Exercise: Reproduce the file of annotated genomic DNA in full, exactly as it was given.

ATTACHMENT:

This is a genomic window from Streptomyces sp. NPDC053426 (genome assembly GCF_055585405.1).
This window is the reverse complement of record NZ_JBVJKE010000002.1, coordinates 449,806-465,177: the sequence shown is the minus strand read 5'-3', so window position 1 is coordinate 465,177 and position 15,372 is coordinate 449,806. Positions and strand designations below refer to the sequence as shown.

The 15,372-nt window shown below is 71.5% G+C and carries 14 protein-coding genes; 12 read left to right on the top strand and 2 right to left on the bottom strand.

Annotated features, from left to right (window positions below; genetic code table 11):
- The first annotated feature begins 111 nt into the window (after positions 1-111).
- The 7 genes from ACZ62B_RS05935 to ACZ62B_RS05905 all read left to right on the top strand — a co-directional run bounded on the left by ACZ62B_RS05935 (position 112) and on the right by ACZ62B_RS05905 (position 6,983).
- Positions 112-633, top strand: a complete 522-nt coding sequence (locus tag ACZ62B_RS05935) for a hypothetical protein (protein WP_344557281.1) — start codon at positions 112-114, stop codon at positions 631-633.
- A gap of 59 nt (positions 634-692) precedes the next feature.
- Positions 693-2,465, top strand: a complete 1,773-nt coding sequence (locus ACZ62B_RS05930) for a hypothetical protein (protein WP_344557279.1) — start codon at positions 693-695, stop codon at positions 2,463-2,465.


This is a genomic window from Streptomyces sp. NPDC053426 (genome assembly GCF_055585405.1).
This window is the reverse complement of record NZ_JBVJKE010000002.1, coordinates 449,806-465,177: the sequence shown is the minus strand read 5'-3', so window position 1 is coordinate 465,177 and position 15,372 is coordinate 449,806. Positions and strand designations below refer to the sequence as shown.

The 15,372-nt window shown below is 71.5% G+C and carries 14 protein-coding genes; 12 read left to right on the top strand and 2 right to left on the bottom strand.

Annotated features, from left to right (window positions below; genetic code table 11):
- The first annotated feature begins 111 nt into the window (after positions 1-111).
- The 7 genes from ACZ62B_RS05935 to ACZ62B_RS05905 all read left to right on the top strand — a co-directional run bounded on the left by ACZ62B_RS05935 (position 112) and on the right by ACZ62B_RS05905 (position 6,983).
- Positions 112-633, top strand: a complete 522-nt coding sequence (locus tag ACZ62B_RS05935) for a hypothetical protein (protein WP_344557281.1) — start codon at positions 112-114, stop codon at positions 631-633.
- A gap of 59 nt (positions 634-692) precedes the next feature.
- Positions 693-2,465, top strand: a complete 1,773-nt coding sequence (locus ACZ62B_RS05930) for a hypothetical protein (protein WP_344557279.1) — start codon at positions 693-695, stop codon at positions 2,463-2,465.